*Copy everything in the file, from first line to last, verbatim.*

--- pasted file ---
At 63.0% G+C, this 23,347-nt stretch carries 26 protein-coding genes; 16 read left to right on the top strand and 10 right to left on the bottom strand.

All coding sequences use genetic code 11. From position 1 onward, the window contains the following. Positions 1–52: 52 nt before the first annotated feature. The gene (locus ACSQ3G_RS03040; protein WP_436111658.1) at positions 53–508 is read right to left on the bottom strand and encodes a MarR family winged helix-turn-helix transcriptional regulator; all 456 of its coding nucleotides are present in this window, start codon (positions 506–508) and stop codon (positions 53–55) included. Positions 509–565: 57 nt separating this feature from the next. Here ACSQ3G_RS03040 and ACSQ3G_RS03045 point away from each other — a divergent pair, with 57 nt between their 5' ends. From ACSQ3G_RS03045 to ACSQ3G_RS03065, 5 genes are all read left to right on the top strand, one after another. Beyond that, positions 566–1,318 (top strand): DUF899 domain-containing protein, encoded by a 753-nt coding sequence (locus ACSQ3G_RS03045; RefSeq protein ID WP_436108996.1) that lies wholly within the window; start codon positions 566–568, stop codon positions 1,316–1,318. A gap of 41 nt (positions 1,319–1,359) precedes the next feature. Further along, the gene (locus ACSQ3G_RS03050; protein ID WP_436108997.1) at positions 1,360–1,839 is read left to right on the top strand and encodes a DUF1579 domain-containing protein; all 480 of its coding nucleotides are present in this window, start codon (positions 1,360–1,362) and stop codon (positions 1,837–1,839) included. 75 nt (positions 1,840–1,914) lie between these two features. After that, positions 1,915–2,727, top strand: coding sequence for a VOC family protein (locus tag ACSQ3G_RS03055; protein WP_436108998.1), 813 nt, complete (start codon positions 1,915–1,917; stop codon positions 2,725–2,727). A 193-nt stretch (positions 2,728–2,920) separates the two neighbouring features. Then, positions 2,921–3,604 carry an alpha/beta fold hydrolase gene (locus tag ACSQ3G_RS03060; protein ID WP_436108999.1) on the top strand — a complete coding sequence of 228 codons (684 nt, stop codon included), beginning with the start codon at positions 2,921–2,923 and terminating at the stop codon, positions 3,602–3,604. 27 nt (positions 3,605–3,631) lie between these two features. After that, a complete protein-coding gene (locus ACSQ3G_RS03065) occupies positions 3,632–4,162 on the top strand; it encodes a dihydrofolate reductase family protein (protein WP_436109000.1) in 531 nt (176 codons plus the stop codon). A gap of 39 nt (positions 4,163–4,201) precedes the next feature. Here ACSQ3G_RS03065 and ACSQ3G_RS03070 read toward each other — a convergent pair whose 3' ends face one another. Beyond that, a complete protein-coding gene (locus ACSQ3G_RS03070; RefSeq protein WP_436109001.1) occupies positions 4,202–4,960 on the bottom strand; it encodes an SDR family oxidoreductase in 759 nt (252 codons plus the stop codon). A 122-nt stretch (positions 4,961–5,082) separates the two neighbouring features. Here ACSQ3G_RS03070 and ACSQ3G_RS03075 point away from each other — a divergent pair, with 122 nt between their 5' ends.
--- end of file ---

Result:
At 63.0% G+C, this 23,347-nt stretch carries 26 protein-coding genes; 16 read left to right on the top strand and 10 right to left on the bottom strand.

All coding sequences use genetic code 11. From position 1 onward, the window contains the following. Positions 1–52: 52 nt before the first annotated feature. The gene (locus ACSQ3G_RS03040; protein WP_436111658.1) at positions 53–508 is read right to left on the bottom strand and encodes a MarR family winged helix-turn-helix transcriptional regulator; all 456 of its coding nucleotides are present in this window, start codon (positions 506–508) and stop codon (positions 53–55) included. Positions 509–565: 57 nt separating this feature from the next. Here ACSQ3G_RS03040 and ACSQ3G_RS03045 point away from each other — a divergent pair, with 57 nt between their 5' ends. From ACSQ3G_RS03045 to ACSQ3G_RS03065, 5 genes are all read left to right on the top strand, one after another. Beyond that, positions 566–1,318 (top strand): DUF899 domain-containing protein, encoded by a 753-nt coding sequence (locus ACSQ3G_RS03045; RefSeq protein ID WP_436108996.1) that lies wholly within the window; start codon positions 566–568, stop codon positions 1,316–1,318. A gap of 41 nt (positions 1,319–1,359) precedes the next feature. Further along, the gene (locus ACSQ3G_RS03050; protein ID WP_436108997.1) at positions 1,360–1,839 is read left to right on the top strand and encodes a DUF1579 domain-containing protein; all 480 of its coding nucleotides are present in this window, start codon (positions 1,360–1,362) and stop codon (positions 1,837–1,839) included. 75 nt (positions 1,840–1,914) lie between these two features. After that, positions 1,915–2,727, top strand: coding sequence for a VOC family protein (locus tag ACSQ3G_RS03055; protein WP_436108998.1), 813 nt, complete (start codon positions 1,915–1,917; stop codon positions 2,725–2,727). A 193-nt stretch (positions 2,728–2,920) separates the two neighbouring features. Then, positions 2,921–3,604 carry an alpha/beta fold hydrolase gene (locus tag ACSQ3G_RS03060; protein ID WP_436108999.1) on the top strand — a complete coding sequence of 228 codons (684 nt, stop codon included), beginning with the start codon at positions 2,921–2,923 and terminating at the stop codon, positions 3,602–3,604. 27 nt (positions 3,605–3,631) lie between these two features. After that, a complete protein-coding gene (locus ACSQ3G_RS03065) occupies positions 3,632–4,162 on the top strand; it encodes a dihydrofolate reductase family protein (protein WP_436109000.1) in 531 nt (176 codons plus the stop codon). A gap of 39 nt (positions 4,163–4,201) precedes the next feature. Here ACSQ3G_RS03065 and ACSQ3G_RS03070 read toward each other — a convergent pair whose 3' ends face one another. Beyond that, a complete protein-coding gene (locus ACSQ3G_RS03070; RefSeq protein WP_436109001.1) occupies positions 4,202–4,960 on the bottom strand; it encodes an SDR family oxidoreductase in 759 nt (252 codons plus the stop codon). A 122-nt stretch (positions 4,961–5,082) separates the two neighbouring features. Here ACSQ3G_RS03070 and ACSQ3G_RS03075 point away from each other — a divergent pair, with 122 nt between their 5' ends.